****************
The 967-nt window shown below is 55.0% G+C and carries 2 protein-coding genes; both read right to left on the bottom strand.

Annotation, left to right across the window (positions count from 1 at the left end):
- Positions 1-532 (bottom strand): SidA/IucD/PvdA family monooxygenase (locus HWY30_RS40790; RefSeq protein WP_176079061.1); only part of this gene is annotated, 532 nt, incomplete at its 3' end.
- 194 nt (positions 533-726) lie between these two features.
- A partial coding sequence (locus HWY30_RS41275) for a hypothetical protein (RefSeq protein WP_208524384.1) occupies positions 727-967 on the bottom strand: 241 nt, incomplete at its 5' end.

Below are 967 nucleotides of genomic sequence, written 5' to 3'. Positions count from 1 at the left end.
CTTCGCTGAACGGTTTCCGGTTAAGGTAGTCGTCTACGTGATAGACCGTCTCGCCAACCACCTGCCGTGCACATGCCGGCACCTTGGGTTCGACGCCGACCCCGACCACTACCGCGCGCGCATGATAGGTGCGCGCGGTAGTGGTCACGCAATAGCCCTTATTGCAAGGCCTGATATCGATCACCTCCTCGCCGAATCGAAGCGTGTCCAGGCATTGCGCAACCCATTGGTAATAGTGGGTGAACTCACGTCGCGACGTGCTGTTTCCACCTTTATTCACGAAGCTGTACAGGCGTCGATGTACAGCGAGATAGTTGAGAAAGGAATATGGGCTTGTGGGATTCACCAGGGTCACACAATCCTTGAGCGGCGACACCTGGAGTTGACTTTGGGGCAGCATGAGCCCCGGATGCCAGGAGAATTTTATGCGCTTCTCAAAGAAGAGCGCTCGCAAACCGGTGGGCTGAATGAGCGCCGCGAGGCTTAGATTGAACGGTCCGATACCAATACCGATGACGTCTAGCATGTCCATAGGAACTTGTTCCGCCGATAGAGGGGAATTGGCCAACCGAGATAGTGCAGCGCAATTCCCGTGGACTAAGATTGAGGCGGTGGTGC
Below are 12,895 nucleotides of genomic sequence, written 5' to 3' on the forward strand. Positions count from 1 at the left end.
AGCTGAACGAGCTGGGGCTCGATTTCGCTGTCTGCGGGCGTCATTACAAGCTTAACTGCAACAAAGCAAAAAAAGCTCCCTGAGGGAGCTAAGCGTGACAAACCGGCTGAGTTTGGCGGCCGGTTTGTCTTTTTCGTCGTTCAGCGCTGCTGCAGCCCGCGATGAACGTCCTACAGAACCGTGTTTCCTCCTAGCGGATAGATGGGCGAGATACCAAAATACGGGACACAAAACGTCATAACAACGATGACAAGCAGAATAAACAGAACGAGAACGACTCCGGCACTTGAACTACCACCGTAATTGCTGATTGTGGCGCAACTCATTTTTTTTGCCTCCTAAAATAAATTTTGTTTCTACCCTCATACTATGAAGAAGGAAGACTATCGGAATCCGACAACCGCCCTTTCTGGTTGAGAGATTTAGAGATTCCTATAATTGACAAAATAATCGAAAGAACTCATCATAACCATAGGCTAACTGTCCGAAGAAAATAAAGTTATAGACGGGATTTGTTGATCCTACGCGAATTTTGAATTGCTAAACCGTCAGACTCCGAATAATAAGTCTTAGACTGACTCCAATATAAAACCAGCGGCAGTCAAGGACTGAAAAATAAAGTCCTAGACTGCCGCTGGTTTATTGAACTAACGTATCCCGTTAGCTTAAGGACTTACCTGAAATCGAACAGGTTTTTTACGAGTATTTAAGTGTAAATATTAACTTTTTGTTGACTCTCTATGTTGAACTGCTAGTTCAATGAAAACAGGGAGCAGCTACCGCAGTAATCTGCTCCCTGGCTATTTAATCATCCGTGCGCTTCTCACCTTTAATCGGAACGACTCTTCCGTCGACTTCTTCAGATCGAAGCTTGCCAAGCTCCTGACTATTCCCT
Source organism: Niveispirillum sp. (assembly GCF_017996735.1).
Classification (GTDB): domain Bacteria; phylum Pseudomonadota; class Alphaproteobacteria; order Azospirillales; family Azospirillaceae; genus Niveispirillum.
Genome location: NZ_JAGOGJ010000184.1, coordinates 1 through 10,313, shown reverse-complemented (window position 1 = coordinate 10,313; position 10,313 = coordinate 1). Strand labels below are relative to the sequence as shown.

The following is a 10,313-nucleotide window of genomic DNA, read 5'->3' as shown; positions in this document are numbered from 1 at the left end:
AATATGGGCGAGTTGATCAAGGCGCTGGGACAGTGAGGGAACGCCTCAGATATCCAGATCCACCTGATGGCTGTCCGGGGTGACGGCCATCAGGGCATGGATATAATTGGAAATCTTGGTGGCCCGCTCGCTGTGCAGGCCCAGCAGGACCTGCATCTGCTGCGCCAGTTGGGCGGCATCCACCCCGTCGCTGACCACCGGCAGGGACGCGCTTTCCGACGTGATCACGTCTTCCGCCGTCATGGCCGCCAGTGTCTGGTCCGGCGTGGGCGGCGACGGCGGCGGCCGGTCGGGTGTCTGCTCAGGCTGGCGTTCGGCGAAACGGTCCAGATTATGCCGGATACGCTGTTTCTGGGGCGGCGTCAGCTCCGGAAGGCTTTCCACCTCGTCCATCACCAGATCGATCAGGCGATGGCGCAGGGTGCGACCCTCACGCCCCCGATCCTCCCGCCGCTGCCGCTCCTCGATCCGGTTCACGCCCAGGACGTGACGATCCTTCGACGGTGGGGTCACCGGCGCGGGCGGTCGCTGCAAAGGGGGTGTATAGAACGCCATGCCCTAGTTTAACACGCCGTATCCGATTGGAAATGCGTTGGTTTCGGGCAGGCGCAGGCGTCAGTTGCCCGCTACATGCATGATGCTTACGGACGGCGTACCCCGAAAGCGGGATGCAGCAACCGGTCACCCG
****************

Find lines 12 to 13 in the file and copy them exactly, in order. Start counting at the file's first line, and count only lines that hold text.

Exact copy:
Genome location: NZ_JAGOGJ010000184.1, coordinates 1 through 10,313, shown reverse-complemented (window position 1 = coordinate 10,313; position 10,313 = coordinate 1). Strand labels below are relative to the sequence as shown.

The following is a 10,313-nucleotide window of genomic DNA, read 5'->3' as shown; positions in this document are numbered from 1 at the left end: